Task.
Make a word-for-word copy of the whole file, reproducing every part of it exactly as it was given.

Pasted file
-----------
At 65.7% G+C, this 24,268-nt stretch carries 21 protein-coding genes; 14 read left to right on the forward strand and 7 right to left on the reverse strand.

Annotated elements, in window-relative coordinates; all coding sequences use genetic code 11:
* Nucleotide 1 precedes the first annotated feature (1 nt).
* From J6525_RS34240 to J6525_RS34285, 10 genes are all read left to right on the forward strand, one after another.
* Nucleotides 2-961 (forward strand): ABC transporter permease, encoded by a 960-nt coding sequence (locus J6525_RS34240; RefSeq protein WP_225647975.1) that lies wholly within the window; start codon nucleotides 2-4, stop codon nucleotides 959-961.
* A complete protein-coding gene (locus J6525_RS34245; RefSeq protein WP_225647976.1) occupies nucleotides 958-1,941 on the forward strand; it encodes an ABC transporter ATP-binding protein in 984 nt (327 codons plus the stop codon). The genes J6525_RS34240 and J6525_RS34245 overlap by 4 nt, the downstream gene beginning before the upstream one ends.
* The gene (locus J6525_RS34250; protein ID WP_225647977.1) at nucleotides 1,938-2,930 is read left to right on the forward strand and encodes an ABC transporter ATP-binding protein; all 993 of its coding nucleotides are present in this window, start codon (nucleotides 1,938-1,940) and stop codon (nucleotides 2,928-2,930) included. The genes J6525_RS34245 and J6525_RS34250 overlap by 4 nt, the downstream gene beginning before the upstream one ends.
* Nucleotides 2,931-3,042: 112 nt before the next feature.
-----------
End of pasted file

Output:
At 65.7% G+C, this 24,268-nt stretch carries 21 protein-coding genes; 14 read left to right on the forward strand and 7 right to left on the reverse strand.

Annotated elements, in window-relative coordinates; all coding sequences use genetic code 11:
* Nucleotide 1 precedes the first annotated feature (1 nt).
* From J6525_RS34240 to J6525_RS34285, 10 genes are all read left to right on the forward strand, one after another.
* Nucleotides 2-961 (forward strand): ABC transporter permease, encoded by a 960-nt coding sequence (locus J6525_RS34240; RefSeq protein WP_225647975.1) that lies wholly within the window; start codon nucleotides 2-4, stop codon nucleotides 959-961.
* A complete protein-coding gene (locus J6525_RS34245; RefSeq protein WP_225647976.1) occupies nucleotides 958-1,941 on the forward strand; it encodes an ABC transporter ATP-binding protein in 984 nt (327 codons plus the stop codon). The genes J6525_RS34240 and J6525_RS34245 overlap by 4 nt, the downstream gene beginning before the upstream one ends.
* The gene (locus J6525_RS34250; protein ID WP_225647977.1) at nucleotides 1,938-2,930 is read left to right on the forward strand and encodes an ABC transporter ATP-binding protein; all 993 of its coding nucleotides are present in this window, start codon (nucleotides 1,938-1,940) and stop codon (nucleotides 2,928-2,930) included. The genes J6525_RS34245 and J6525_RS34250 overlap by 4 nt, the downstream gene beginning before the upstream one ends.
* Nucleotides 2,931-3,042: 112 nt before the next feature.